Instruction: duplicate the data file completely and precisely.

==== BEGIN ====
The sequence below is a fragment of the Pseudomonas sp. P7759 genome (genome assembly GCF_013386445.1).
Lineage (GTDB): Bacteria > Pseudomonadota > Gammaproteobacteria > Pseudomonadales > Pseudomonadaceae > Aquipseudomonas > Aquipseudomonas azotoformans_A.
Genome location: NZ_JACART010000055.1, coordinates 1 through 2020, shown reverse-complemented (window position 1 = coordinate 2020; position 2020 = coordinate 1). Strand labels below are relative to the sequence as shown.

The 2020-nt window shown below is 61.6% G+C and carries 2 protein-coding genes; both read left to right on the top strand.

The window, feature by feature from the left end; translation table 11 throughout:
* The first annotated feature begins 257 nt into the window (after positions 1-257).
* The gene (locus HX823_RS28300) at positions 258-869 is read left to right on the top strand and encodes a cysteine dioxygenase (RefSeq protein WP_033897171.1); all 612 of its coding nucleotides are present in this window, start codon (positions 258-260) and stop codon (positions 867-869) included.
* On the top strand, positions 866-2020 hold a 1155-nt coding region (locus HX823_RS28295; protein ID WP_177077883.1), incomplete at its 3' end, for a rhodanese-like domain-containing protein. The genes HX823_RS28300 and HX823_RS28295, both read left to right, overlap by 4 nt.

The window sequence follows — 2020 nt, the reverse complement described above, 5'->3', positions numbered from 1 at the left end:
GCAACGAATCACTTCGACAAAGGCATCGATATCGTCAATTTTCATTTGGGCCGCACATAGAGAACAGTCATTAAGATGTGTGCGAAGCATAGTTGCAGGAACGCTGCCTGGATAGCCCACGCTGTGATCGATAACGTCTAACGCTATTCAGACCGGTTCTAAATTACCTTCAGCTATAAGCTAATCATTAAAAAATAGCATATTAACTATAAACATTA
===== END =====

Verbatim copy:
The sequence below is a fragment of the Pseudomonas sp. P7759 genome (genome assembly GCF_013386445.1).
Lineage (GTDB): Bacteria > Pseudomonadota > Gammaproteobacteria > Pseudomonadales > Pseudomonadaceae > Aquipseudomonas > Aquipseudomonas azotoformans_A.
Genome location: NZ_JACART010000055.1, coordinates 1 through 2020, shown reverse-complemented (window position 1 = coordinate 2020; position 2020 = coordinate 1). Strand labels below are relative to the sequence as shown.

The 2020-nt window shown below is 61.6% G+C and carries 2 protein-coding genes; both read left to right on the top strand.

The window, feature by feature from the left end; translation table 11 throughout:
* The first annotated feature begins 257 nt into the window (after positions 1-257).
* The gene (locus HX823_RS28300) at positions 258-869 is read left to right on the top strand and encodes a cysteine dioxygenase (RefSeq protein WP_033897171.1); all 612 of its coding nucleotides are present in this window, start codon (positions 258-260) and stop codon (positions 867-869) included.
* On the top strand, positions 866-2020 hold a 1155-nt coding region (locus HX823_RS28295; protein ID WP_177077883.1), incomplete at its 3' end, for a rhodanese-like domain-containing protein. The genes HX823_RS28300 and HX823_RS28295, both read left to right, overlap by 4 nt.

The window sequence follows — 2020 nt, the reverse complement described above, 5'->3', positions numbered from 1 at the left end:
GCAACGAATCACTTCGACAAAGGCATCGATATCGTCAATTTTCATTTGGGCCGCACATAGAGAACAGTCATTAAGATGTGTGCGAAGCATAGTTGCAGGAACGCTGCCTGGATAGCCCACGCTGTGATCGATAACGTCTAACGCTATTCAGACCGGTTCTAAATTACCTTCAGCTATAAGCTAATCATTAAAAAATAGCATATTAACTATAAACATTA